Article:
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Messages - Groit

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1
Flat Earth Debate / Re: How do things fall?
« on: April 11, 2021, 03:30:14 AM »
The fact that the measured frequency of the CMB does NOT change over time, is experimental evidence that the Earth is NOT accelerating.

If you accelerate your car towards a speed camera, the camera will detect an increase in frequency from the radiation being emitted from your car.
If you accelerate through space, the frequency of the CMB will increase.

Its simple physics, and a simple way to debunk Universal Acceleration.

Actually, the CMB is redshifted like the galaxies. However, redshift occurs for reasons other than velocity. - https://wiki.tfes.org/Doppler_Shift

There are anomalies contradicting the idea that the redshift we see in space is a velocity redshift. Look into Halton Arp's work.

The CMB loses energy with the expansion of the universe, but we don't observe it as being red shifted in all directions like we do for all distant galaxies. In the direction of 10.5 Right Ascension, -24 declination the CMB is blue shifted, and in the opposite direction red shifted, which confirms the Galaxy is moving wrt the co-moving reference frame at approx 600 km/s.
 

2
Flat Earth Debate / Re: How do things fall?
« on: April 11, 2021, 02:43:40 AM »
Then the camera would detect the light as slightly redshifted (lower frequency).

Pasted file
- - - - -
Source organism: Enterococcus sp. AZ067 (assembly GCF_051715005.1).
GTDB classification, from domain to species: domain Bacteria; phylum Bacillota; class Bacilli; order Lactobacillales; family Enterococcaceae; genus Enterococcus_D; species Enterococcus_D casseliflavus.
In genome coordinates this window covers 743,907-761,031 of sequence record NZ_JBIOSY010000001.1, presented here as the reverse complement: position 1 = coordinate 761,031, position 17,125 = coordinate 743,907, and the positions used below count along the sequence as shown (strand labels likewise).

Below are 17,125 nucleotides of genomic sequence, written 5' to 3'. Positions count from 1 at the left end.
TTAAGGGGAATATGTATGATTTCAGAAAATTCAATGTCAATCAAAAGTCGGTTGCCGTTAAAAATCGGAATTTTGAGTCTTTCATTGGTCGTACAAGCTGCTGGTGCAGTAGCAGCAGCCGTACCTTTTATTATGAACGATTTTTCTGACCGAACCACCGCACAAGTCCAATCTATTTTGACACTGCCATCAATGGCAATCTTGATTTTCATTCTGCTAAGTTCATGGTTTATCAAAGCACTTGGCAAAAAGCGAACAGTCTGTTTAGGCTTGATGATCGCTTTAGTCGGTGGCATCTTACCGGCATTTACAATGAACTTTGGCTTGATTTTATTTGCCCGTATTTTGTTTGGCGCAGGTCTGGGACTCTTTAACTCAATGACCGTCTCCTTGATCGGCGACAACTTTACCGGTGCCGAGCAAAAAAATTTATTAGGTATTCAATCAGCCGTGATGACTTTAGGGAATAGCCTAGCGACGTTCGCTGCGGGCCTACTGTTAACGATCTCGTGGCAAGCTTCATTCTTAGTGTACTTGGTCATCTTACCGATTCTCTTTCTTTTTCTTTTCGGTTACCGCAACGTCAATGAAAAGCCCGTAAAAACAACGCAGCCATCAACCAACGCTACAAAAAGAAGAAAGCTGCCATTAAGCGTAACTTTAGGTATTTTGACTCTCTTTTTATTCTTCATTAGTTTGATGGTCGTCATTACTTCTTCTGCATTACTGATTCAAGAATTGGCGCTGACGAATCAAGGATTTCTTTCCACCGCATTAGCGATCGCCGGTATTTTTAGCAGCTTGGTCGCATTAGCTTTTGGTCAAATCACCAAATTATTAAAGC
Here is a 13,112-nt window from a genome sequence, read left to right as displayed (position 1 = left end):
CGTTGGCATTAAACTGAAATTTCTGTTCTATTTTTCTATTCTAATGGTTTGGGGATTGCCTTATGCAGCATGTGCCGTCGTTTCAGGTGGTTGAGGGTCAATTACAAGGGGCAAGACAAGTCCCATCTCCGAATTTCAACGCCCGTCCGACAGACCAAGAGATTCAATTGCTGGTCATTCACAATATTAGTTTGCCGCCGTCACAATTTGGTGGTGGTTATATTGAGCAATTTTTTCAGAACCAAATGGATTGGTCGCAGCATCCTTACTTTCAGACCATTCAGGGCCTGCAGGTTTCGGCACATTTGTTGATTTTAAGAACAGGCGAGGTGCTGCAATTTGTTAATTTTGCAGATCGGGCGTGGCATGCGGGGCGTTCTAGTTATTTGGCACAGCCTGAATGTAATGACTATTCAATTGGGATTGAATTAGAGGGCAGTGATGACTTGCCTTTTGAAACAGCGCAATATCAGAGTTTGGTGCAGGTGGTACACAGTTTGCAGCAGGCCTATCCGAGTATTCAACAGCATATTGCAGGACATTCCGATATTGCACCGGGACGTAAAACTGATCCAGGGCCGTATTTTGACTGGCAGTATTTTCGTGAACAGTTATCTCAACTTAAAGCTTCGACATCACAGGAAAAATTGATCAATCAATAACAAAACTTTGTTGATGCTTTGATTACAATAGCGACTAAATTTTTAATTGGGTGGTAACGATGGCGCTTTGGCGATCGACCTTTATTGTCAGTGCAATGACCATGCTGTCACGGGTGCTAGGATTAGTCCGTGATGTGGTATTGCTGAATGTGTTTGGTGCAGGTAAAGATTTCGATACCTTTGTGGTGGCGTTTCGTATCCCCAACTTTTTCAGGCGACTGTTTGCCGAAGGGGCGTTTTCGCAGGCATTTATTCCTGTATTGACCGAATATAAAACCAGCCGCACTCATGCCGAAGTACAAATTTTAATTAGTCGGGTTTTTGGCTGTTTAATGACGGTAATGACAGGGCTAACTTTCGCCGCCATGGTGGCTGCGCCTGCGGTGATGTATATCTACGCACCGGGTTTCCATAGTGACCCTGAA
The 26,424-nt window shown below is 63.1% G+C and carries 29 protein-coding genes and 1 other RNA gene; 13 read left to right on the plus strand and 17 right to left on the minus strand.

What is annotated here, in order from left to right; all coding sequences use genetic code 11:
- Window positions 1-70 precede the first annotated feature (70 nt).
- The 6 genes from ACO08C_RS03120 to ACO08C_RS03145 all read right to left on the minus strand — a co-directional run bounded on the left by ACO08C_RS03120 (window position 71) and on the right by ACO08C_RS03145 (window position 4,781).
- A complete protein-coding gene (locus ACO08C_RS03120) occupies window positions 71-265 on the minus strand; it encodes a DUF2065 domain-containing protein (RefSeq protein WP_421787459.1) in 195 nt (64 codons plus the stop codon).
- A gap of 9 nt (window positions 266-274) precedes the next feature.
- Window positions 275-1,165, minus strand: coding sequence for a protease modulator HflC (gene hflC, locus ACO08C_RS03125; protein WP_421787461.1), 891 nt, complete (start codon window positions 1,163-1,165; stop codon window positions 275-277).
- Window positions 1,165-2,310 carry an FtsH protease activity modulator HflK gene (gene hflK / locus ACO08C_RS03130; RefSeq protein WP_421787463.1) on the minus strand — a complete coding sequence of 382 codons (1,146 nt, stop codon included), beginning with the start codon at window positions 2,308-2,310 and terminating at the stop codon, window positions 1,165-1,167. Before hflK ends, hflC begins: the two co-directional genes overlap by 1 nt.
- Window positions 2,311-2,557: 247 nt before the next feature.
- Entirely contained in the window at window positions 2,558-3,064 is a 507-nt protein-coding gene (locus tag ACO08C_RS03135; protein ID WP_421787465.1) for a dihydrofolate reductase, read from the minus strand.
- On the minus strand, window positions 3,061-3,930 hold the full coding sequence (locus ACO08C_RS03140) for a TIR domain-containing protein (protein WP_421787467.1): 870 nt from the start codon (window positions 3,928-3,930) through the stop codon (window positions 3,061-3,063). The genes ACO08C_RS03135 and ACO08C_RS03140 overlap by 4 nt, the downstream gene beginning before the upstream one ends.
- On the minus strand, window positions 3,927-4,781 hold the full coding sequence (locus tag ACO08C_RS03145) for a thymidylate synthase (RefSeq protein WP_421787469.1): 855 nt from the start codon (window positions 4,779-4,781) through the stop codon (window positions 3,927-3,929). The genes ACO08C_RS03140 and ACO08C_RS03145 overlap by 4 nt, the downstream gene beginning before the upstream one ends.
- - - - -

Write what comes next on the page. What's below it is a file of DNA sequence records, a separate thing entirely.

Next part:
As it is above us, it would be blue shifted. But then you would need a reference for it to compare to. What should this light look like?

I think @PosteriorMotive was referring to the car and camera which had nothing to do with the CMB.

Yes the CMB would be blueshifted in the direction of acceleration. What do you mean by needing a reference?
My bad, yes that has the directionality flipped.
In the case of the camera it would be redshifted.

The reference is needed to see if it is shifted or not.
This is because if both are accelerating together, then, if I recall correctly, the shift is constant.
That means it wouldn't be observed to shift over time.
So without a reference you wouldn't know if it is shifted or not.

Yes, the red shift would be constant and as you say a reference would be needed such as knowing the rest wavelength of the light being emitted. Cosmologists use a similar method by knowing the rest wavelength of the CMB. If we were accelerating into the CMB the blue shift wouldn't be constant, it would drift with time. 

3
Flat Earth Debate / Re: How do things fall?
« on: April 09, 2021, 02:45:29 PM »
Then the camera would detect the light as slightly redshifted (lower frequency).
As it is above us, it would be blue shifted. But then you would need a reference for it to compare to. What should this light look like?

I think @PosteriorMotive was referring to the car and camera which had nothing to do with the CMB.

Yes the CMB would be blueshifted in the direction of acceleration. What do you mean by needing a reference? 

4